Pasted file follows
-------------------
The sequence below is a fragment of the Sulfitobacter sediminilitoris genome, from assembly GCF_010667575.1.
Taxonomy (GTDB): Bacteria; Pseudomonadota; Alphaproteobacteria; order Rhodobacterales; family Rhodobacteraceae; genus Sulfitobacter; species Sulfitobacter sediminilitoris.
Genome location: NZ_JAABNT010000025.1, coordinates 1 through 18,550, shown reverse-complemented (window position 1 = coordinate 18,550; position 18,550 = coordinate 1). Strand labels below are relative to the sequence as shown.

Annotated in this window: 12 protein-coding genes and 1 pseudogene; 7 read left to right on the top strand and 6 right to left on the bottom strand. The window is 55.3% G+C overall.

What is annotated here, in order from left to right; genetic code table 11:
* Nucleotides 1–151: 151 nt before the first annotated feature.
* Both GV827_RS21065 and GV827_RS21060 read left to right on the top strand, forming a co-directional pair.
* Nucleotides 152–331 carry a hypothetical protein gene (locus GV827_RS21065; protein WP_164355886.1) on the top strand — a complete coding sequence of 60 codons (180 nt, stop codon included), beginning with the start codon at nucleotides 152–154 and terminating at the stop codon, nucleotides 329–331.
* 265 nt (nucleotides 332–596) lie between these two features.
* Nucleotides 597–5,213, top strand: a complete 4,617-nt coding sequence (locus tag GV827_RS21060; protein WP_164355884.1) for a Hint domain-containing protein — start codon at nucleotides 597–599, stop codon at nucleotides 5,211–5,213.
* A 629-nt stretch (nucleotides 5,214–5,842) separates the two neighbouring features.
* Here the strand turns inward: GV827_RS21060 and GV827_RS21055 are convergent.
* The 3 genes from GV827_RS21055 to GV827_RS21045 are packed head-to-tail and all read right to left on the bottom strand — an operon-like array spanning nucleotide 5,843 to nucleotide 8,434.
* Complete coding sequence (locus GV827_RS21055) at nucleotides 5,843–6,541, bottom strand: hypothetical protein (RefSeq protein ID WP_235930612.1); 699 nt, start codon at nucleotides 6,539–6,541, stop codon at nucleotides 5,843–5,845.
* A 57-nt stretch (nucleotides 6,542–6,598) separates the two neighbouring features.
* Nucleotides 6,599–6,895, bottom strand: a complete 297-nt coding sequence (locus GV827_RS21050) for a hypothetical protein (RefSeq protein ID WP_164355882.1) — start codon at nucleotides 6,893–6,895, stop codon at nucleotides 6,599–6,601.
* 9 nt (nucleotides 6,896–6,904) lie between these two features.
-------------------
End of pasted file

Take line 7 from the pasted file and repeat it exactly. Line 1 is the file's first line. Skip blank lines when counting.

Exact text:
* Both GV827_RS21065 and GV827_RS21060 read left to right on the top strand, forming a co-directional pair.